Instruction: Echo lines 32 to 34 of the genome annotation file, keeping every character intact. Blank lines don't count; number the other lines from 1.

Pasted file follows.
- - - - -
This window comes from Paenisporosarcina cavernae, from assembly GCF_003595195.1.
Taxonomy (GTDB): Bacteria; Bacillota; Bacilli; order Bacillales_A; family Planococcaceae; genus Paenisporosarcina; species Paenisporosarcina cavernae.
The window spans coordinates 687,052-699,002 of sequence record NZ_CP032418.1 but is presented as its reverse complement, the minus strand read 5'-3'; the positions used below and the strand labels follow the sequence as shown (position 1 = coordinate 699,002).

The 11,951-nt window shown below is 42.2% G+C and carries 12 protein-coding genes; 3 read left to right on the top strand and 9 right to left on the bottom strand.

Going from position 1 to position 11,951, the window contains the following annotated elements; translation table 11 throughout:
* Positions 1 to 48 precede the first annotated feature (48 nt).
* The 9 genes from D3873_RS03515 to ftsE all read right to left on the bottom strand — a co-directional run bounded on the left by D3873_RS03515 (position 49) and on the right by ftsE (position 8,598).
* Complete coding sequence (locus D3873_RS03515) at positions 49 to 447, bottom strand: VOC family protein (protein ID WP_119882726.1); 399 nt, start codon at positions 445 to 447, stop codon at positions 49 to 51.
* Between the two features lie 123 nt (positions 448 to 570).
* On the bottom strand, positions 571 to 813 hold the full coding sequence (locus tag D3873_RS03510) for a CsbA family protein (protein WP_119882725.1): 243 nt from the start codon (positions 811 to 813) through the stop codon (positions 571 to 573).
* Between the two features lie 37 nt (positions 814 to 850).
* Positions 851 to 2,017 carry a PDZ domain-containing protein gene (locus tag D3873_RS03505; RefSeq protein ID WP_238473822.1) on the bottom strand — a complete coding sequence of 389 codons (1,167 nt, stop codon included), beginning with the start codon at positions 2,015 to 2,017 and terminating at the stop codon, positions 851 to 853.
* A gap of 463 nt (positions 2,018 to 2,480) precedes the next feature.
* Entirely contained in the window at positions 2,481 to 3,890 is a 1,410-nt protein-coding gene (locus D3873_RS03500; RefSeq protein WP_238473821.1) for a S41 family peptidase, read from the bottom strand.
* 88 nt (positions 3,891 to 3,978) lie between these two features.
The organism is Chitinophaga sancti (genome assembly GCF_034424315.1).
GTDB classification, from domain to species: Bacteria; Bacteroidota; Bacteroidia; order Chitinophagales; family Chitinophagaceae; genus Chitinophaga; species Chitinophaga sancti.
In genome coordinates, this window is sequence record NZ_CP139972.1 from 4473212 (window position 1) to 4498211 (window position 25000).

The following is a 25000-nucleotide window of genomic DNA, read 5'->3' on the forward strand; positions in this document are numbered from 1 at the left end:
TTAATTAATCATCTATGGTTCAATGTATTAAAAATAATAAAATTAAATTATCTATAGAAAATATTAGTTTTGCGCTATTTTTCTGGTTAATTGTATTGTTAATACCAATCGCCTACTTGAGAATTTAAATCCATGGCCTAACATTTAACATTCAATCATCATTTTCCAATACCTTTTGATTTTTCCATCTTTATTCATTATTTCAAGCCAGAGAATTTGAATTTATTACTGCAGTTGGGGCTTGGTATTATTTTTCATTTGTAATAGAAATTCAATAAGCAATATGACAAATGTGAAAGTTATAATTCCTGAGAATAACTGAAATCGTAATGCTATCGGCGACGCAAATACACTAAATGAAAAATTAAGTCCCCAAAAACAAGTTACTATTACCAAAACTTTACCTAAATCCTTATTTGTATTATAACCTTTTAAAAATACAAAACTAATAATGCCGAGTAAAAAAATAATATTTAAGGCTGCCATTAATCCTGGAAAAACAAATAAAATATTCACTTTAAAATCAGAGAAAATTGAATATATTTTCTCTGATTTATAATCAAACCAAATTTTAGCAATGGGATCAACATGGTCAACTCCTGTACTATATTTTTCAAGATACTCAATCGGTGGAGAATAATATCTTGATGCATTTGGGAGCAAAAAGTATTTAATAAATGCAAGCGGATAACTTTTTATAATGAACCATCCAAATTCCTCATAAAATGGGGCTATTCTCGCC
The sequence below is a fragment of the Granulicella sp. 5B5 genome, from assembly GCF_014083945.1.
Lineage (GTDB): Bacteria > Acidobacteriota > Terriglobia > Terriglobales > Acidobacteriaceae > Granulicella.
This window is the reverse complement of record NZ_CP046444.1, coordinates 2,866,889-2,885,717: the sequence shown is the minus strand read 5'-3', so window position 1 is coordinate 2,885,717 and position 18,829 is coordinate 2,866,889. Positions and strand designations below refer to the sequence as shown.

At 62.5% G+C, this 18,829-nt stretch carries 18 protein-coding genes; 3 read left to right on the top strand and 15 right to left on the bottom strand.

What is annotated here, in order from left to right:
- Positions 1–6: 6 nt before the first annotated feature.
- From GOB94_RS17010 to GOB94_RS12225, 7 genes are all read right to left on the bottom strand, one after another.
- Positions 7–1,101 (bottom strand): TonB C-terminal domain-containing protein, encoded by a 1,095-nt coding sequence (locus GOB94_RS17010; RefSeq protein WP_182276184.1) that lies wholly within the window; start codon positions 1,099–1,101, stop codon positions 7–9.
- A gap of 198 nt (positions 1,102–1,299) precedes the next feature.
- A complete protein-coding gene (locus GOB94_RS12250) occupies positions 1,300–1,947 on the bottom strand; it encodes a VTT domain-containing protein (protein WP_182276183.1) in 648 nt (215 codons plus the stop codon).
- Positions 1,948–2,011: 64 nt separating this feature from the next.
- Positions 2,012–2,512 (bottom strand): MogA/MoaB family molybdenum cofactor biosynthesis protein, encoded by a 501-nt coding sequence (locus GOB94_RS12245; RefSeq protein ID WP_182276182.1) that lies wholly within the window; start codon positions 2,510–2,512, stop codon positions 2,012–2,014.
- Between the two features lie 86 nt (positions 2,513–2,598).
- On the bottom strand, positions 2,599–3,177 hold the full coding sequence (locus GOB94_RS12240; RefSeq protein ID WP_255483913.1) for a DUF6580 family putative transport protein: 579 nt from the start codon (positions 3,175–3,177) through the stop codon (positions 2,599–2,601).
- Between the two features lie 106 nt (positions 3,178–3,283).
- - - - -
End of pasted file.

- Positions 2,012–2,512 (bottom strand): MogA/MoaB family molybdenum cofactor biosynthesis protein, encoded by a 501-nt coding sequence (locus GOB94_RS12245; RefSeq protein ID WP_182276182.1) that lies wholly within the window; start codon positions 2,510–2,512, stop codon positions 2,012–2,014.
- Between the two features lie 86 nt (positions 2,513–2,598).
- On the bottom strand, positions 2,599–3,177 hold the full coding sequence (locus GOB94_RS12240; RefSeq protein ID WP_255483913.1) for a DUF6580 family putative transport protein: 579 nt from the start codon (positions 3,175–3,177) through the stop codon (positions 2,599–2,601).